This is a British Academy/Leverhulme Trust funded project headed by Dr Carolyn Jess-Cooke, Lecturer in Creative Writing at the School of Critical StudiesUniversity of Glasgow.

The project explores how creative writing can assist young people in recovery from mental illness.

In the UK, 1 in 10 children aged between 5 and 16 years has a clinically diagnosable mental health problem (HM Government, ‘No Health Without Mental Health’, 2011). The 2015 Children’s Commissioner’s report found that mental health services for children and young people are vastly underfunded, with austerity measures set to cut further preventative services. Numerous studies have proven creative writing (CW) as an effective mental health intervention, have developed thinking around CW strategies for recovery, and have highlighted the need for further research. This research programme seeks to create vital dialogue between scholars and practitioners across a range of disciplines to assess the mental health needs of young people within the UK and how CW interventions can meet these needs.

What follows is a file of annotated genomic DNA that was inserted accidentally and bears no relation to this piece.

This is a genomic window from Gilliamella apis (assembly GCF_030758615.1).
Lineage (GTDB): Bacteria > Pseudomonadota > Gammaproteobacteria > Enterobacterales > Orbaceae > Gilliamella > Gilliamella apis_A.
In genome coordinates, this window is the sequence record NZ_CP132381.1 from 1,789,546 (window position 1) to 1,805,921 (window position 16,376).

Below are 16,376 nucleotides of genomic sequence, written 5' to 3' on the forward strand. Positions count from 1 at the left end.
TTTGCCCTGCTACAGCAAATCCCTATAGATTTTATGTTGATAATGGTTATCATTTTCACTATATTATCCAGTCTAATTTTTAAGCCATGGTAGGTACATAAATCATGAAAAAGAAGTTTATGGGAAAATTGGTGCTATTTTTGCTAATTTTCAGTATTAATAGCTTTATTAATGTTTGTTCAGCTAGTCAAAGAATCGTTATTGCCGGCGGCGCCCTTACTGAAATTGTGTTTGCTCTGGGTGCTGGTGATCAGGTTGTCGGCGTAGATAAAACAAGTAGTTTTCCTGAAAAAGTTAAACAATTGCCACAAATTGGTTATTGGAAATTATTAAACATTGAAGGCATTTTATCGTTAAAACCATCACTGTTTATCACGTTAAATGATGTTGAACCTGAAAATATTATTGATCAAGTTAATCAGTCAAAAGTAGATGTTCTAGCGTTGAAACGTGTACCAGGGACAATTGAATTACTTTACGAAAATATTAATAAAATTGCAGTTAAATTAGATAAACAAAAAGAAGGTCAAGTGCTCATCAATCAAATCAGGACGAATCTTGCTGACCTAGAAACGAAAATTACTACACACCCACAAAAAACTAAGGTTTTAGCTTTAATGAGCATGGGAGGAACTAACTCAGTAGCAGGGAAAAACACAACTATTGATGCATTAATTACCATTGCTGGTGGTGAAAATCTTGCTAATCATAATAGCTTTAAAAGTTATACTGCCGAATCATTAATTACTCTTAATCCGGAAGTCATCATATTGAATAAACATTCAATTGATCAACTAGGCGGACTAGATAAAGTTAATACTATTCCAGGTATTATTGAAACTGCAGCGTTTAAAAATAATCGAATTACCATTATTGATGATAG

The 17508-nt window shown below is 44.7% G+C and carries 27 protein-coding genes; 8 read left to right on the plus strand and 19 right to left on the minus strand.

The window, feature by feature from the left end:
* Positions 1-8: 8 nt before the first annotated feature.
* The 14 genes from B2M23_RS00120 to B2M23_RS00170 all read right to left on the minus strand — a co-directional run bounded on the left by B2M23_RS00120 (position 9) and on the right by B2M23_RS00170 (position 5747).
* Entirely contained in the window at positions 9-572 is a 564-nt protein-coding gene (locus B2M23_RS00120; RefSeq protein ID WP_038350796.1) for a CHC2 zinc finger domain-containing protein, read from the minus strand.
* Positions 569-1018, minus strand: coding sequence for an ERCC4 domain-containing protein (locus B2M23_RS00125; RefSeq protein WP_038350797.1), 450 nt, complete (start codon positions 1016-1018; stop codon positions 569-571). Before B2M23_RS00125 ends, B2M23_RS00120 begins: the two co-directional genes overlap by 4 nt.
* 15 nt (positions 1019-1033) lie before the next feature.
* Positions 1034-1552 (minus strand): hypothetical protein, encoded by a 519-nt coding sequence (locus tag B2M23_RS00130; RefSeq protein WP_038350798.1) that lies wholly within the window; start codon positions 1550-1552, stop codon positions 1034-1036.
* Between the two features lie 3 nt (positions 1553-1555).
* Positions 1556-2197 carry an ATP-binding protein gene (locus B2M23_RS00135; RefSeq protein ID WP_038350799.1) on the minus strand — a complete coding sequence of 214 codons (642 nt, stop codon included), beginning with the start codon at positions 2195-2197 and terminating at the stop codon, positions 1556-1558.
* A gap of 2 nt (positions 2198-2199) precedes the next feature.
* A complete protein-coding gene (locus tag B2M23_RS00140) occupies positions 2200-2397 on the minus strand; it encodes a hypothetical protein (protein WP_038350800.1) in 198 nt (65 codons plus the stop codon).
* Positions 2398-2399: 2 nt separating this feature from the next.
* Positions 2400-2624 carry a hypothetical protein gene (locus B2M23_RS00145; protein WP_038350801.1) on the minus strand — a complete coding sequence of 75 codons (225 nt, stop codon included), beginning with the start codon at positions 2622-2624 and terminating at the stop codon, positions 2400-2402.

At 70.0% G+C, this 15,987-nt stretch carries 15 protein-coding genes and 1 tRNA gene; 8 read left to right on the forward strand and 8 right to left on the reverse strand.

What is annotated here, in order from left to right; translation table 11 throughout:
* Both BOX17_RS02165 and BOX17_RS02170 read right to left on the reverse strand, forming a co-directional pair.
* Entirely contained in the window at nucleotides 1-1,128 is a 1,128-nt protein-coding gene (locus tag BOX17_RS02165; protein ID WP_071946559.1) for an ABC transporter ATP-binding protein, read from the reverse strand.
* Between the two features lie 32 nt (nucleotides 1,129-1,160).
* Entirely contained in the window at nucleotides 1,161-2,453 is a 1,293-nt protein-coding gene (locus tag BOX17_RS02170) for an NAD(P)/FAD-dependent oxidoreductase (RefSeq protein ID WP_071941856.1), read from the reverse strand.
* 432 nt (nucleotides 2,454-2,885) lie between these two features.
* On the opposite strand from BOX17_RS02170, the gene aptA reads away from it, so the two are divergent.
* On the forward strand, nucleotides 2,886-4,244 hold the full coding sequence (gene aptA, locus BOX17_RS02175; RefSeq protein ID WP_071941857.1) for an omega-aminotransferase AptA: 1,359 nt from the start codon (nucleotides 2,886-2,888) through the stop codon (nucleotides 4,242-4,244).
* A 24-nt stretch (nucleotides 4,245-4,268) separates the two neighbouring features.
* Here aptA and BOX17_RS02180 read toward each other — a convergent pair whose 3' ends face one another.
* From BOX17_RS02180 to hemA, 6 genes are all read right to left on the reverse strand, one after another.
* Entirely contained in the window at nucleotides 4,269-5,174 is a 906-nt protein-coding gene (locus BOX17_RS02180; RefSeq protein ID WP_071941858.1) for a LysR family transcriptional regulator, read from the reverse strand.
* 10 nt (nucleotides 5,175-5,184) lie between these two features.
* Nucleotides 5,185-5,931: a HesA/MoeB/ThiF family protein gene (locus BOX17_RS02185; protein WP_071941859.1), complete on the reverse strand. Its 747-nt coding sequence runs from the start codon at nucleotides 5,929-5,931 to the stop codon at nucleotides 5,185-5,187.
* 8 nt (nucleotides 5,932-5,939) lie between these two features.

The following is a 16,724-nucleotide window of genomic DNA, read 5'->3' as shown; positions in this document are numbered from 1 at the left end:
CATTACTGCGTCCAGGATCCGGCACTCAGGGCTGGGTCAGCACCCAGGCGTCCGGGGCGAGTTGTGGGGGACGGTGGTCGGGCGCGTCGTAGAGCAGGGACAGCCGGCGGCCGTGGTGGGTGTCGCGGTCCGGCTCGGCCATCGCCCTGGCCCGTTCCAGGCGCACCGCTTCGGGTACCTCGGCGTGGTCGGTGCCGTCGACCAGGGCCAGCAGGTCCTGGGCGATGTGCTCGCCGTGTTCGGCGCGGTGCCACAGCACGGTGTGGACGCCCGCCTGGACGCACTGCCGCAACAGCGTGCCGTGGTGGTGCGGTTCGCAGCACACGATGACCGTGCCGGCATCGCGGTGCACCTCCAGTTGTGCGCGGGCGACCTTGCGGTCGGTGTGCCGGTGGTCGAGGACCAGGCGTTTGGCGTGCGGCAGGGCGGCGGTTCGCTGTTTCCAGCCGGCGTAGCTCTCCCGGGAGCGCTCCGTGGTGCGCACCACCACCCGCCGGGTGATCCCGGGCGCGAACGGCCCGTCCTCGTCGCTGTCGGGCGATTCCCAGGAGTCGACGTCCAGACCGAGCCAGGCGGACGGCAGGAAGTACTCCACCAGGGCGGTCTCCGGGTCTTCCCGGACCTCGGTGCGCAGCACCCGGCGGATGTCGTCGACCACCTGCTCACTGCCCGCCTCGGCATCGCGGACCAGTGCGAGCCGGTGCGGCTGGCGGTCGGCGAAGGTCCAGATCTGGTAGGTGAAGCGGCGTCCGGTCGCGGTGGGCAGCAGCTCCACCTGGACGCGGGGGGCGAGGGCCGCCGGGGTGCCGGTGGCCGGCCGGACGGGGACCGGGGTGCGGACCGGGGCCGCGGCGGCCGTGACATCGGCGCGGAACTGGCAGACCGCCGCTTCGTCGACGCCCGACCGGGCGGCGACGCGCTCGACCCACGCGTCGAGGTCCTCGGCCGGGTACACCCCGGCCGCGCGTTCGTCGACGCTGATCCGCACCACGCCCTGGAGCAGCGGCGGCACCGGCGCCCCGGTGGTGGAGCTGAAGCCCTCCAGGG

The programme involves workshops and a conference, all of which are designed to interrogate creative writing pedagogy, research practices and interactions across disciplines and its interventions in mental health.

The conference is scheduled for 21-23 March 2018 as a three-day exploration of research in the field of creative writing in therapeutic contexts.

Writer and illustrator Debi Gliori will discuss her new book, NIGHT SHIFT, an illustrated book on depression, in the University Chapel on Wed 21st March at 6pm (see this coverage in Stylist of her stunning approach). Two distinguished experts, Professor Joshua M. Smyth (Opening Up by Writing It Down) and James Withey (The Recovery Letters) will be giving keynote addresses on the morning of 22nd and 23rd March.

Tickets are free but limited: book your place now here.

Other invited participants include Dr Sophie Nicholls, Lecturer in Creative Writing at Teeside University; authors Stephanie Butland (Lost for Words) and Rowan Coleman (The Summer of Impossible Things); Dr Alison Rooke, Senior Lecturer in Sociology at Goldsmiths University.

Image result for debi gliori night shift

All queries should be directed to Carolyn Jess-Cooke at carolyn.jess-cooke@glasgow.ac.uk.